As they grew up many of the young cast furthered their careers in other television soaps and dramas and in particular, Todd Carty, Susan Tully, Letitia Dean and Michelle Gayle walked the cobblestone streets of Albert Square in the hit soap EastEnders. Carty also starred in a spin-off series entitled Tucker's Luck. Phil Redmond devised another soap opera; the Liverpool based Brookside, while in his absence his ongoing story of school life attracted many notable writers including Oscar winner Anthony Minghella, who was the series script-editor from 1983 - 88.
After a quarter of a century, Grange Hill was still going strong and rightly so. In a television climate that appeared to be devoid of good children's drama Grange Hill was still a byword for quality. In 2003 Phil Redmond took over the series once more. In early 2006, it was announced a Grange Hill film was to be released in late 2007 focusing on the lives of former pupils, but before this appeared (and at the time of writing it still hasn't) the BBC announced that the series was to be axed. The announcement was made by CBBC controller Anne Gilchrist just two days before the show's official 30th birthday. Grange Hill ended on Monday 15th September 2008 with a further return appearance by Todd Carty. There was no spectacular conclusion; characters simply walked out of the gates after their prom and the school never returned for another term.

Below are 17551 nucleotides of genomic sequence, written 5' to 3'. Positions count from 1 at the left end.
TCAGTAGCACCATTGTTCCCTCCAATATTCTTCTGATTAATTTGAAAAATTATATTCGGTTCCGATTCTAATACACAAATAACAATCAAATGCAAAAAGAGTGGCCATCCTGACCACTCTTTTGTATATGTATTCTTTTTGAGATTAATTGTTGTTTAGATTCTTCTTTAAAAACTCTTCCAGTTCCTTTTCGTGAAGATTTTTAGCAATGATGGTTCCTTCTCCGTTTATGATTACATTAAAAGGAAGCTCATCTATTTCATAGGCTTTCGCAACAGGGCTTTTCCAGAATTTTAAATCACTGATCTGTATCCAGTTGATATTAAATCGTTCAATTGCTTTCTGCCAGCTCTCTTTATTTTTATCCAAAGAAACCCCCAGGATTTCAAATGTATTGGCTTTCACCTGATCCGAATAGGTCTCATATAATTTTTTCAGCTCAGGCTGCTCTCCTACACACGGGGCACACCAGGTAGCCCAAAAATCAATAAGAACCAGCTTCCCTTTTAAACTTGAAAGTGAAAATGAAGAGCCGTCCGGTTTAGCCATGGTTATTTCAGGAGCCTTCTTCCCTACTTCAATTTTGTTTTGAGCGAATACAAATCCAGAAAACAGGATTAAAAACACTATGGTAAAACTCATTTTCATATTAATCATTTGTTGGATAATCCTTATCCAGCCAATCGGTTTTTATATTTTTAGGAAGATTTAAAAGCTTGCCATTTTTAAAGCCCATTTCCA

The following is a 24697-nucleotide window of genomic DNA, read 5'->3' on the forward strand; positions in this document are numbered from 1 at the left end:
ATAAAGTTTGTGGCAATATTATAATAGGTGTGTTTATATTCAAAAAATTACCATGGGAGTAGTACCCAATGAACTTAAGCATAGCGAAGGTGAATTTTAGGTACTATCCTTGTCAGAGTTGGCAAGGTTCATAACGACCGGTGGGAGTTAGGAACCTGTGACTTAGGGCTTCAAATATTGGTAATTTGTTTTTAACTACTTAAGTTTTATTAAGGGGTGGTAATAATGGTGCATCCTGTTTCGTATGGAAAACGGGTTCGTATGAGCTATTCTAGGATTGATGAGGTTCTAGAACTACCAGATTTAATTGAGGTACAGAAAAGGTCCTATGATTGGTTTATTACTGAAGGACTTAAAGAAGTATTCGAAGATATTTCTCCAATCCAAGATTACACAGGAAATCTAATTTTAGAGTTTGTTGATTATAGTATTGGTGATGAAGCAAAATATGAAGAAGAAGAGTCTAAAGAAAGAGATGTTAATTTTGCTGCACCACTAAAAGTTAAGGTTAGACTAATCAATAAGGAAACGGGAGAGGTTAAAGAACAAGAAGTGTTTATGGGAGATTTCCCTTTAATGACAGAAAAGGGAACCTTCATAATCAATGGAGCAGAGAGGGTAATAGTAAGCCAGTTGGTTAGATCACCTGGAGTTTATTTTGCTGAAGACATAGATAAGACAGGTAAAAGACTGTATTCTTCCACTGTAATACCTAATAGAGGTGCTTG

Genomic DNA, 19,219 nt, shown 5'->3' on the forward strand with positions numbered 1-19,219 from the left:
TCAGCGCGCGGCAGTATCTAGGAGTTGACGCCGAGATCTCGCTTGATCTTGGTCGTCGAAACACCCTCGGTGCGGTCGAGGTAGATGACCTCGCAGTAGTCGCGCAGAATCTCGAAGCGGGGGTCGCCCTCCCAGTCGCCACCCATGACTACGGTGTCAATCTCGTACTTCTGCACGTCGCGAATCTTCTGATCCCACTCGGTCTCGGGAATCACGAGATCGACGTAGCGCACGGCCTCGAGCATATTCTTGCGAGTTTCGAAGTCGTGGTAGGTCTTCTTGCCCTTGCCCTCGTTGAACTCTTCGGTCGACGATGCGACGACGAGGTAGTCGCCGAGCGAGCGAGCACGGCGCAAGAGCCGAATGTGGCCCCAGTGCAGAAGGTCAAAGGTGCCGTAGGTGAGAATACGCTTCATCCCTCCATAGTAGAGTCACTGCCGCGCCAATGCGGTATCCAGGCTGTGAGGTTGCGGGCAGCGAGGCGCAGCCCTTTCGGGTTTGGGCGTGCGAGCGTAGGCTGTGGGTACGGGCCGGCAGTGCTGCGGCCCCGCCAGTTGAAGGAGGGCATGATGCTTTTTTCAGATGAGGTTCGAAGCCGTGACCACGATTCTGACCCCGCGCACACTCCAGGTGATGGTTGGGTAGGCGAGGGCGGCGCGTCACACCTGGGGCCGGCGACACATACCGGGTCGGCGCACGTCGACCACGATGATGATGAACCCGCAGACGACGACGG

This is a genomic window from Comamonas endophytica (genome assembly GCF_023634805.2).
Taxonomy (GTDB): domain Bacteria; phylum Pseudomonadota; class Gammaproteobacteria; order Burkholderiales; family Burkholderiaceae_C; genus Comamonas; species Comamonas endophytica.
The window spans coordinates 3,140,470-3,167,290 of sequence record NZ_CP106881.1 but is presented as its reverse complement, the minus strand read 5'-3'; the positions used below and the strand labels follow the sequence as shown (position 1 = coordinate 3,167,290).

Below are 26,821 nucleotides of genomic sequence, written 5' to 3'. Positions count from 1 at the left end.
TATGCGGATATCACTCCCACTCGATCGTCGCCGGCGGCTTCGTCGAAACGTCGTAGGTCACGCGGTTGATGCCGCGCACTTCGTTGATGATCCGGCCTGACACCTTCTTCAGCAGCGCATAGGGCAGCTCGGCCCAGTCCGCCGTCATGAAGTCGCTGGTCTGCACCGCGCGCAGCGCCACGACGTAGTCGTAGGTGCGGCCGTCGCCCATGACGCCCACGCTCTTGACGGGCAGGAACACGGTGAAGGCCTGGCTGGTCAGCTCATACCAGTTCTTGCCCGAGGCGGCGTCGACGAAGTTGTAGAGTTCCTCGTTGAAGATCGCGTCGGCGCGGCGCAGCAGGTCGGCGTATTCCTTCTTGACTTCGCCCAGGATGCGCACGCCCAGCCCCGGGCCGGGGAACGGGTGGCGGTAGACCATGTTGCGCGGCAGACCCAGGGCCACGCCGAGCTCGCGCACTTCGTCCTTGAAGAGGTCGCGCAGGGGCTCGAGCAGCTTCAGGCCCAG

Review: Laurence Marcus. October 11th 2003 (Updated 2009).